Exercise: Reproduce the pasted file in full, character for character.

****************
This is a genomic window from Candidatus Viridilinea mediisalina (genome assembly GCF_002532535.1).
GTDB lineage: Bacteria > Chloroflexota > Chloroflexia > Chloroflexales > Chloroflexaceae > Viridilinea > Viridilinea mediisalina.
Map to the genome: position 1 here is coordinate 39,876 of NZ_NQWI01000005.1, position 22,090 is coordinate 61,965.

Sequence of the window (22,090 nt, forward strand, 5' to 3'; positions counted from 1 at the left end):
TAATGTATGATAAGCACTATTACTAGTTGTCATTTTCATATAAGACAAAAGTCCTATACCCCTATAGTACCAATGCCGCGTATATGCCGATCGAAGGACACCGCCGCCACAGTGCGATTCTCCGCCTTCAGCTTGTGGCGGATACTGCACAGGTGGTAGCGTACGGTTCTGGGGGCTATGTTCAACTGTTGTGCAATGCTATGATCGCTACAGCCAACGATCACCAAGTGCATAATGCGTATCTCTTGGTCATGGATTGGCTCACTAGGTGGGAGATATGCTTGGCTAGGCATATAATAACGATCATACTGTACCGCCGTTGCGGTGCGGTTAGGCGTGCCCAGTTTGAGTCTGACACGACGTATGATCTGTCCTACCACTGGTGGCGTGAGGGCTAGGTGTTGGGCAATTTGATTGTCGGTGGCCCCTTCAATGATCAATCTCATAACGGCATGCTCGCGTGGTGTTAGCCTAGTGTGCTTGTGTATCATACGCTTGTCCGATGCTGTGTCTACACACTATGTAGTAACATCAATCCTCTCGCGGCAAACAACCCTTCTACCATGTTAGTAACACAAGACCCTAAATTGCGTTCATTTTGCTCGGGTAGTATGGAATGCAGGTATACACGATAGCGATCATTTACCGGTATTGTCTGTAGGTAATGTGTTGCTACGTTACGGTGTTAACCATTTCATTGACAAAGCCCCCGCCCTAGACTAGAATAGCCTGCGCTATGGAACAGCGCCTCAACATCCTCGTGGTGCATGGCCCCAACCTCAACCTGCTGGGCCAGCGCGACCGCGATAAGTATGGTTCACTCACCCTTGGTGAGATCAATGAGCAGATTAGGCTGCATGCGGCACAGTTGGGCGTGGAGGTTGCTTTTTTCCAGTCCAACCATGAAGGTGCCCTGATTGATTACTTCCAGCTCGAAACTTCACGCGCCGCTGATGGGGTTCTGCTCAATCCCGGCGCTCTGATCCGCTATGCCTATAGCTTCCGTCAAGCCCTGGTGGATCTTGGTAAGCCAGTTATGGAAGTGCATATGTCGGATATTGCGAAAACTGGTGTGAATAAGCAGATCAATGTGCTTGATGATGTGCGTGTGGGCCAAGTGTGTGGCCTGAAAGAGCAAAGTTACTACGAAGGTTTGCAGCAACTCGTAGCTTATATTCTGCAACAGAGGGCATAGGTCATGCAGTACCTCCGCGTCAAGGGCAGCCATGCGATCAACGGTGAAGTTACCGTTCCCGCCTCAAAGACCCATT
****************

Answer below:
This is a genomic window from Candidatus Viridilinea mediisalina (genome assembly GCF_002532535.1).
GTDB lineage: Bacteria > Chloroflexota > Chloroflexia > Chloroflexales > Chloroflexaceae > Viridilinea > Viridilinea mediisalina.
Map to the genome: position 1 here is coordinate 39,876 of NZ_NQWI01000005.1, position 22,090 is coordinate 61,965.

Sequence of the window (22,090 nt, forward strand, 5' to 3'; positions counted from 1 at the left end):
TAATGTATGATAAGCACTATTACTAGTTGTCATTTTCATATAAGACAAAAGTCCTATACCCCTATAGTACCAATGCCGCGTATATGCCGATCGAAGGACACCGCCGCCACAGTGCGATTCTCCGCCTTCAGCTTGTGGCGGATACTGCACAGGTGGTAGCGTACGGTTCTGGGGGCTATGTTCAACTGTTGTGCAATGCTATGATCGCTACAGCCAACGATCACCAAGTGCATAATGCGTATCTCTTGGTCATGGATTGGCTCACTAGGTGGGAGATATGCTTGGCTAGGCATATAATAACGATCATACTGTACCGCCGTTGCGGTGCGGTTAGGCGTGCCCAGTTTGAGTCTGACACGACGTATGATCTGTCCTACCACTGGTGGCGTGAGGGCTAGGTGTTGGGCAATTTGATTGTCGGTGGCCCCTTCAATGATCAATCTCATAACGGCATGCTCGCGTGGTGTTAGCCTAGTGTGCTTGTGTATCATACGCTTGTCCGATGCTGTGTCTACACACTATGTAGTAACATCAATCCTCTCGCGGCAAACAACCCTTCTACCATGTTAGTAACACAAGACCCTAAATTGCGTTCATTTTGCTCGGGTAGTATGGAATGCAGGTATACACGATAGCGATCATTTACCGGTATTGTCTGTAGGTAATGTGTTGCTACGTTACGGTGTTAACCATTTCATTGACAAAGCCCCCGCCCTAGACTAGAATAGCCTGCGCTATGGAACAGCGCCTCAACATCCTCGTGGTGCATGGCCCCAACCTCAACCTGCTGGGCCAGCGCGACCGCGATAAGTATGGTTCACTCACCCTTGGTGAGATCAATGAGCAGATTAGGCTGCATGCGGCACAGTTGGGCGTGGAGGTTGCTTTTTTCCAGTCCAACCATGAAGGTGCCCTGATTGATTACTTCCAGCTCGAAACTTCACGCGCCGCTGATGGGGTTCTGCTCAATCCCGGCGCTCTGATCCGCTATGCCTATAGCTTCCGTCAAGCCCTGGTGGATCTTGGTAAGCCAGTTATGGAAGTGCATATGTCGGATATTGCGAAAACTGGTGTGAATAAGCAGATCAATGTGCTTGATGATGTGCGTGTGGGCCAAGTGTGTGGCCTGAAAGAGCAAAGTTACTACGAAGGTTTGCAGCAACTCGTAGCTTATATTCTGCAACAGAGGGCATAGGTCATGCAGTACCTCCGCGTCAAGGGCAGCCATGCGATCAACGGTGAAGTTACCGTTCCCGCCTCAAAGACCCATT